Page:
The exhibits here feature mainly 19th-century art, but they change regularly and it’s unlikely that two visits will be the same.
The artwork is located on the third floor of a workhouse building dating from the mid-16th century.
The prices are high here, except for serious art lovers, with an entry fee of 15 euros for adults and half price for students.
8. Taste local food
Ypres is a great place to taste real Flemish feed, the best of which is definitely De Ruyffelaer in Gustave de Stuersstraat.
The restaurant is lovely and cozy inside and out, with a wood interior, a fireplace, art and a variety of antiques.
Flemish dishes include meat sauces, various game dishes and plenty of pork dishes (pork knuckles are excellent), all cooked in traditional Flemish methods, making the food as comfortable as its surroundings.
9. Tour the Flanders Fields
Ypres, or wipers as the British Army called them, was the scene of destruction and loss on an epic scale during the four years during the First World War.
In this area, it is thought that the British lost 35 soldiers for every metre they gained.
The organized tours offered here include not only the battlefield itself, but also museums and military cemeteries around the city.
Guided tours are designed to balance providing the tour with a wealth of information and facts, while maintaining respect and ultimately remembering the sacrifices made by those who lost their lives here.
10. Climb up the man-made mountain 60
Another historical site of great importance during the First World War is the man-made defensive position known as Hill 60. After reading about the number of lives lost here, you will be amazed at how small this mountain is.
During the First World War, the mountain was transferred between French, German and British troops.
There’s a small fee to explore Mount 60, but it’s worth it to walk the trenches and imagine what life must have been like for the soldiers in those years.
11. Walk along the walls of Vauban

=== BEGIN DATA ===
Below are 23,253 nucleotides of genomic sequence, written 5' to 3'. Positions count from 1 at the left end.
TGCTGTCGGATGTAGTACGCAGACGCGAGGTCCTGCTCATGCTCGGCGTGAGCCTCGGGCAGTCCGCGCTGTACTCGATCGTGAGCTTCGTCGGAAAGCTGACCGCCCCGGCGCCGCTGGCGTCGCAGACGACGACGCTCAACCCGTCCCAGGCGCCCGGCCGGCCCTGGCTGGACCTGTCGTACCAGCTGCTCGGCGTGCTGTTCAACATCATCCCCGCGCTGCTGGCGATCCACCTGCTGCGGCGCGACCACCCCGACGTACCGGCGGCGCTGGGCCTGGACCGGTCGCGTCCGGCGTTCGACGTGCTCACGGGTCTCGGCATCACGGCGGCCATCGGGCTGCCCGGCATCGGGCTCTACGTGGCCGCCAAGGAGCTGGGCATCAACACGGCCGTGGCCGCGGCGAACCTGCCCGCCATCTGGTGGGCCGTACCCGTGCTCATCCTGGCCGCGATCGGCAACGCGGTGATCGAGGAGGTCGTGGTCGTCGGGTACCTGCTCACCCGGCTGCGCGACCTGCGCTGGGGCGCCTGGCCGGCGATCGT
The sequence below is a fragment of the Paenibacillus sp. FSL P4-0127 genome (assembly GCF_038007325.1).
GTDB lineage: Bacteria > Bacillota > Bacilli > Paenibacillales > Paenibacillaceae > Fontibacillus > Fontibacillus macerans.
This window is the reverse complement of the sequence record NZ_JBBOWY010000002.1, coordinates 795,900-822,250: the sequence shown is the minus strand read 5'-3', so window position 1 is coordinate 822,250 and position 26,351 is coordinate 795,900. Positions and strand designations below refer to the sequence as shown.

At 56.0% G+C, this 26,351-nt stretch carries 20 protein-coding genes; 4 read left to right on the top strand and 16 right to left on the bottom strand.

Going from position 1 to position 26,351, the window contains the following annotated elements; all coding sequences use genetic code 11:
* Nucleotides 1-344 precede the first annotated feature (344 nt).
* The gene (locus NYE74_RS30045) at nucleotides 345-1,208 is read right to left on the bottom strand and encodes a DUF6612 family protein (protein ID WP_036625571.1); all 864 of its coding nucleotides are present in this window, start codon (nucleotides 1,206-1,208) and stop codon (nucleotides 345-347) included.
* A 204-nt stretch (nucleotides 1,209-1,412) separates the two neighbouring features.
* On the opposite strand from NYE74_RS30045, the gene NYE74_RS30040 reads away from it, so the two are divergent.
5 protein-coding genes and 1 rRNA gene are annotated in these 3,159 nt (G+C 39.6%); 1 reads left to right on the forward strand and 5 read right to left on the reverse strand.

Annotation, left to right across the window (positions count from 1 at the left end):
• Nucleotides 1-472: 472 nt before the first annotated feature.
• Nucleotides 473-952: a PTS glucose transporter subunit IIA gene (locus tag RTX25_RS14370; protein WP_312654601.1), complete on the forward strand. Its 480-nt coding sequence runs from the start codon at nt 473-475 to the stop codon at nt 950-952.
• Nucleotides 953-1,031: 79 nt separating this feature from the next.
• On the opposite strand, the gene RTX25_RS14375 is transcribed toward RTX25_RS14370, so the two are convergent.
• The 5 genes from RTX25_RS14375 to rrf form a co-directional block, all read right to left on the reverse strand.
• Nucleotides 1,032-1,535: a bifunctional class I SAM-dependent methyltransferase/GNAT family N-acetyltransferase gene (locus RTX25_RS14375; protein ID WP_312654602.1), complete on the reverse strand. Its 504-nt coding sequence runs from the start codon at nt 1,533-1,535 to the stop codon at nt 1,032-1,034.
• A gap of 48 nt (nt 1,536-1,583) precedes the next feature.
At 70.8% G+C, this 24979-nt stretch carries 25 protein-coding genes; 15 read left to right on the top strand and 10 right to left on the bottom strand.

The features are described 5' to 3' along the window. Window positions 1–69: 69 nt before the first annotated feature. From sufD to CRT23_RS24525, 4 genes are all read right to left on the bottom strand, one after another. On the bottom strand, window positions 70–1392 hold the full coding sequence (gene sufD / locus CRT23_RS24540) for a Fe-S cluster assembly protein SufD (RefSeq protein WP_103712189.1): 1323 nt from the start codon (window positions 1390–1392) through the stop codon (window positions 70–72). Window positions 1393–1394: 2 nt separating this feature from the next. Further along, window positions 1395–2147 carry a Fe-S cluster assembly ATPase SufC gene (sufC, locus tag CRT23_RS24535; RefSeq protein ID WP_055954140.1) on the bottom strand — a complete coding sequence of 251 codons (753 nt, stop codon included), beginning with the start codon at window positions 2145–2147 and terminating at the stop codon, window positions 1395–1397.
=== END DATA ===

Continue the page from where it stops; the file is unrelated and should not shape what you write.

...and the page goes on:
You can join the Vauban Walls at the Menin Gate Memorial and continue along the canal, enjoying the tranquility and plenty of benches on the tree-lined paths.
Compared to the rest of Ypres, the walk is usually peaceful and a great place to escape the busy, hot streets in the middle of summer.
The city wall itself dates back to the 17th century and was used to fortify Ypres when it was just a village.
12. Eat some chocolate
After visiting the many gloomy war museums, battlefields and cemeteries you might need to cheer up, and if so, there’s no better place than Leonidas Chocolaterie.
Belgian chocolate is world-renowned for its quality, and Leonidas is a great example.
Chocolate makers are still active, and you can watch the chocolate being made, enjoy some free samples, and no doubt buy a tub of sweets to take home.
You can find Leonidas at Grote Markt.
13. Visit Kazematten Brewery
What’s better than world-class chocolate? World class beer of course! The Kazematten brewery is housed in a historic building dating from the 18th century, which was used for ammunition storage during the First World War.
It is now known for its premium beers and is open to the public every Saturday from 3pm to 5pm.
Tours begin every half hour and cost €10 per adult, including three beer tastings.
Private tours can only be arranged by appointment.
14. Wander the market square
Many of the above attractions can be found in the city’s market square, but are worth a visit on their own merits.
There are many spectacular buildings in the square, which should be seen during the day and after sunset for a spectacular effect.
The square is also home to excellent restaurants, bars and other events, including an ice skating rink and a Christmas market during the festive season.
Where to stay: The best hotels in Ypres, Belgium